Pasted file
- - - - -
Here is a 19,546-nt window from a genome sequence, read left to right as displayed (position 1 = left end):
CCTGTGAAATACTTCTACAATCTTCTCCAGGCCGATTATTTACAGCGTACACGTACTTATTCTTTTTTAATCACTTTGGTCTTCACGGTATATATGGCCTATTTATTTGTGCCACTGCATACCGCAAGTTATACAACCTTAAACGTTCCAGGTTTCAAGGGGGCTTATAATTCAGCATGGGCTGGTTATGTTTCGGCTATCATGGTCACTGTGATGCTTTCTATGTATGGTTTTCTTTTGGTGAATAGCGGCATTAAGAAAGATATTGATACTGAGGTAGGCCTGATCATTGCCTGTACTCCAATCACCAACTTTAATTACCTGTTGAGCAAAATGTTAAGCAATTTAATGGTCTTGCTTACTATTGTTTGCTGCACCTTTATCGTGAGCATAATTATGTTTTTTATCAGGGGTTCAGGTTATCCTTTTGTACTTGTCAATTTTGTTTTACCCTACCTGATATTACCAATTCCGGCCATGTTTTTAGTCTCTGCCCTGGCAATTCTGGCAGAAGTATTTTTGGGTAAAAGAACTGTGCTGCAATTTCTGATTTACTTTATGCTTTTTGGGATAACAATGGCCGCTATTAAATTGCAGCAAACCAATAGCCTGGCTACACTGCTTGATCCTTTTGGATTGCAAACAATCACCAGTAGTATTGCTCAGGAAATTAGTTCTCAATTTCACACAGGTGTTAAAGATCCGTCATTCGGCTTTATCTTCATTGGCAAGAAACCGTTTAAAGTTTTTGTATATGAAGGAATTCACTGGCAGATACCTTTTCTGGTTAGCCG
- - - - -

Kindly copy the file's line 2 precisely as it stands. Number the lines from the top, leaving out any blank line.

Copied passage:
CCTGTGAAATACTTCTACAATCTTCTCCAGGCCGATTATTTACAGCGTACACGTACTTATTCTTTTTTAATCACTTTGGTCTTCACGGTATATATGGCCTATTTATTTGTGCCACTGCATACCGCAAGTTATACAACCTTAAACGTTCCAGGTTTCAAGGGGGCTTATAATTCAGCATGGGCTGGTTATGTTTCGGCTATCATGGTCACTGTGATGCTTTCTATGTATGGTTTTCTTTTGGTGAATAGCGGCATTAAGAAAGATATTGATACTGAGGTAGGCCTGATCATTGCCTGTACTCCAATCACCAACTTTAATTACCTGTTGAGCAAAATGTTAAGCAATTTAATGGTCTTGCTTACTATTGTTTGCTGCACCTTTATCGTGAGCATAATTATGTTTTTTATCAGGGGTTCAGGTTATCCTTTTGTACTTGTCAATTTTGTTTTACCCTACCTGATATTACCAATTCCGGCCATGTTTTTAGTCTCTGCCCTGGCAATTCTGGCAGAAGTATTTTTGGGTAAAAGAACTGTGCTGCAATTTCTGATTTACTTTATGCTTTTTGGGATAACAATGGCCGCTATTAAATTGCAGCAAACCAATAGCCTGGCTACACTGCTTGATCCTTTTGGATTGCAAACAATCACCAGTAGTATTGCTCAGGAAATTAGTTCTCAATTTCACACAGGTGTTAAAGATCCGTCATTCGGCTTTATCTTCATTGGCAAGAAACCGTTTAAAGTTTTTGTATATGAAGGAATTCACTGGCAGATACCTTTTCTGGTTAGCCG